Meet One of America’s Most Famous Political Prisoners

Interactive

Solitary confinement, variously known as “the hotbox”, “the hole”, “lockdown”, “punk city”, “the pound” or “SCU” (Solitary Confinement Unit), is an extreme form of imprisonment in which an inmate is isolated from all human contact.

Our new interactive project The Deeper They Bury Me, which just launched at the New York Film Festival, plunges users into the universe of someone intimately acquainted with this dehumanizing practice: Black Panther activist Herman Wallace, who was held in solitary for over 40 years at Louisiana’s notorious Angola penitentiary.

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Herman Wallace and fellow inmate Albert Woodfox were initially placed in solitary confinement in 1972, after being charged and later convicted of killing a prison guard. A third man, Robert King, was also placed in solitary although never charged.

Together they became known as the Angola Three, forming a prison-based chapter of the Black Panther Party and advocating for other inmates in the “bloodiest jail in the south.” In the absence of any physical evidence linking Wallace or Woodfox to the murder, independent legal observers have accused the prison administration of framing the men. Court appeals continue.

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In The Deeper They Bury Me, users are invited to meet one of America’s most renowned political prisoners. Within the time allotted for a prison phone call—20 precious minutes—users navigate between his tiny cell and his dream of freedom, a fantasy home he envisions through a collaborative art project.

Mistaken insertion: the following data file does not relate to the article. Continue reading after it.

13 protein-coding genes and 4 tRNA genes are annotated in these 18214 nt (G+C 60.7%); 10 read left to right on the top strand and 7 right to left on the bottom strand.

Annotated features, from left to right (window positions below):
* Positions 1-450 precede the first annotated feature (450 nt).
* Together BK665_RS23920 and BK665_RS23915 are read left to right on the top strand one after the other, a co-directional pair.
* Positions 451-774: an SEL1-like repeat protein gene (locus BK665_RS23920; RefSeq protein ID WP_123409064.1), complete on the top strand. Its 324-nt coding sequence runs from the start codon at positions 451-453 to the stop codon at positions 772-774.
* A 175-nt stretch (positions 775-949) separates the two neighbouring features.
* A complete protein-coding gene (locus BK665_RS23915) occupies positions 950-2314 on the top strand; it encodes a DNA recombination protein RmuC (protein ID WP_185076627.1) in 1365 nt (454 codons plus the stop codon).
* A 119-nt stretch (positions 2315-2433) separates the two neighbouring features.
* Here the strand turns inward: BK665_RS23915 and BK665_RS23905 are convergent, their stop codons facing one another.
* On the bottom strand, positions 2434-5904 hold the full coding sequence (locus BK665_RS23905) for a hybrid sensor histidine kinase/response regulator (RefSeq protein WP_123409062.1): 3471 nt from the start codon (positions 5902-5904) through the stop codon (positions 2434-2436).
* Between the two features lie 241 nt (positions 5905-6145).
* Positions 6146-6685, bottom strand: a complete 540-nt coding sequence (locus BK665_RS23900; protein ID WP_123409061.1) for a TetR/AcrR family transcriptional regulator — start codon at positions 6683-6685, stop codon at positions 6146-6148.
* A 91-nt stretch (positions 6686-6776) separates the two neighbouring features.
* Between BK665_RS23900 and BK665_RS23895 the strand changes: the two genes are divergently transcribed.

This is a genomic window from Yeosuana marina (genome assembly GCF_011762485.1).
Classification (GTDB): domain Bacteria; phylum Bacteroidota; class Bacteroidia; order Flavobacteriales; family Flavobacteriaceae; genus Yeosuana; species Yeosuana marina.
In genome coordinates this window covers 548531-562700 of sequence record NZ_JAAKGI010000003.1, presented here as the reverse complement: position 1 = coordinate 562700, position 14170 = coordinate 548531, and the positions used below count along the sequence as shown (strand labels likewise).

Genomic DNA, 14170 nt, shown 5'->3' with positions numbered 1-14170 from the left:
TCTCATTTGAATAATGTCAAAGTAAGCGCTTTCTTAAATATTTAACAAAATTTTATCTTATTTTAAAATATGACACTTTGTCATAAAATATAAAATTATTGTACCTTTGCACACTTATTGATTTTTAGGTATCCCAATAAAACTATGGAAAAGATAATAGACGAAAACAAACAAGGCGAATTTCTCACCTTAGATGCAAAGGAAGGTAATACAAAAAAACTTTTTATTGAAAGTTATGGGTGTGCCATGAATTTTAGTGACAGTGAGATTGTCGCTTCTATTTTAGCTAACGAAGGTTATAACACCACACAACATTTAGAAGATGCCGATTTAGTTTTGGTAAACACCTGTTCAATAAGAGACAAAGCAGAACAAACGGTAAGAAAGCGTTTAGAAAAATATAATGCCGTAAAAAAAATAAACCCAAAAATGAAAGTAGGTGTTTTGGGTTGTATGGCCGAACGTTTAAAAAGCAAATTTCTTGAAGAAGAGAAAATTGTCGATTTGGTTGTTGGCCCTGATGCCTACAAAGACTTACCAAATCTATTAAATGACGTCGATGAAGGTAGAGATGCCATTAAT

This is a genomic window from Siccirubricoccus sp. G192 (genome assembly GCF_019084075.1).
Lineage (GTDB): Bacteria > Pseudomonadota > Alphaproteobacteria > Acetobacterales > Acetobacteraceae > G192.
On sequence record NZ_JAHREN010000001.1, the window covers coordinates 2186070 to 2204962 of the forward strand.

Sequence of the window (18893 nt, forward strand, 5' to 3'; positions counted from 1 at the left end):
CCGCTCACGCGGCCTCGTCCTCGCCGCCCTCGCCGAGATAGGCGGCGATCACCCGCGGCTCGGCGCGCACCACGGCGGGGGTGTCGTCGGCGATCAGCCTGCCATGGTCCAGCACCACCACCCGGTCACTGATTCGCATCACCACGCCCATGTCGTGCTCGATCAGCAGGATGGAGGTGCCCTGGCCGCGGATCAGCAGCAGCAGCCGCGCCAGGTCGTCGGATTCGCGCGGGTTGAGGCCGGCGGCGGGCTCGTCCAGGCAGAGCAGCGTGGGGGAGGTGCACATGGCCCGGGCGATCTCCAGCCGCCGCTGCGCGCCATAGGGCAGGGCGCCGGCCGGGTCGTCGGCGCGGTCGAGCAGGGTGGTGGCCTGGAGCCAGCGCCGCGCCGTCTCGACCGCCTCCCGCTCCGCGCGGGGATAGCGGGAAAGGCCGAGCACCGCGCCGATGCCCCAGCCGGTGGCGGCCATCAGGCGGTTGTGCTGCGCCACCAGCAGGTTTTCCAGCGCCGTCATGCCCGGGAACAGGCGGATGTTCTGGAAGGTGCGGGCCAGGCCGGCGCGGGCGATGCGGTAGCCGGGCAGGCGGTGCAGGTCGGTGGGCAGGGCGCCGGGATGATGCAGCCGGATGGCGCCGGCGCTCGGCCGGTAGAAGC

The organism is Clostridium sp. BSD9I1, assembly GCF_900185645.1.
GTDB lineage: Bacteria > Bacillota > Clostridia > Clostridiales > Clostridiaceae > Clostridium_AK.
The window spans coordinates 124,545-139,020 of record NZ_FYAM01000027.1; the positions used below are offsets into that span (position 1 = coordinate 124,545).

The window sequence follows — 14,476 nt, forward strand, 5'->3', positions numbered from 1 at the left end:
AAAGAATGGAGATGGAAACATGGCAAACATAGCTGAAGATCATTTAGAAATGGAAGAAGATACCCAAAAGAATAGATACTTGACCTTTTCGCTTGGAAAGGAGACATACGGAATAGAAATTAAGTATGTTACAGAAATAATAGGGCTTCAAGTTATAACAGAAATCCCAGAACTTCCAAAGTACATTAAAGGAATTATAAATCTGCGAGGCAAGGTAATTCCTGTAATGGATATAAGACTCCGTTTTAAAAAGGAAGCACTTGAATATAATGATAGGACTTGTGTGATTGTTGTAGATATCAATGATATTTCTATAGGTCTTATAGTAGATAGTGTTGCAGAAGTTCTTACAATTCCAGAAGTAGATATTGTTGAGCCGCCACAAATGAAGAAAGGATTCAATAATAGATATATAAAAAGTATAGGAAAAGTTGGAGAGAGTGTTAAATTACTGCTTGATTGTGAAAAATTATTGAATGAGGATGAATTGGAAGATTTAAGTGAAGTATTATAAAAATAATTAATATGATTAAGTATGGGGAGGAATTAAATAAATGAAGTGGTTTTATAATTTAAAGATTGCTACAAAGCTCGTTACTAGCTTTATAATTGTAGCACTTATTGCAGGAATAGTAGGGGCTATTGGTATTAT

Overlaying Wallace’s voice with sparsely poetic animation, The Deeper They Bury Me crafts an original perspective on North America’s prison industrial complex.

The United States has the world’s highest incarceration rate, holding over 2.3 million citizens behind bars. Over 80,000 of these prisoners are kept in extended solitary confinement, a practice denounced as cruel and unusual punishment by the UN Special Rapporteur on Torture.

The Deeper They Bury Me offsets this dark history with surprising tenderness, returning throughout to a simple voice on the phone. Speaking down the line, across decades of deprivation and injustice, it resounds with defiance, humour and wisdom – decidedly unbroken.

Answer the call.

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The Deeper They Bury Me is inspired by Jackie Sumell and Herman Wallace’s art project The House that Herman Built and Angad Singh Bhalla’s film Herman’s House, which you may rent below.

Herman's House, Angad Singh Bhalla, provided by the National Film Board of Canada

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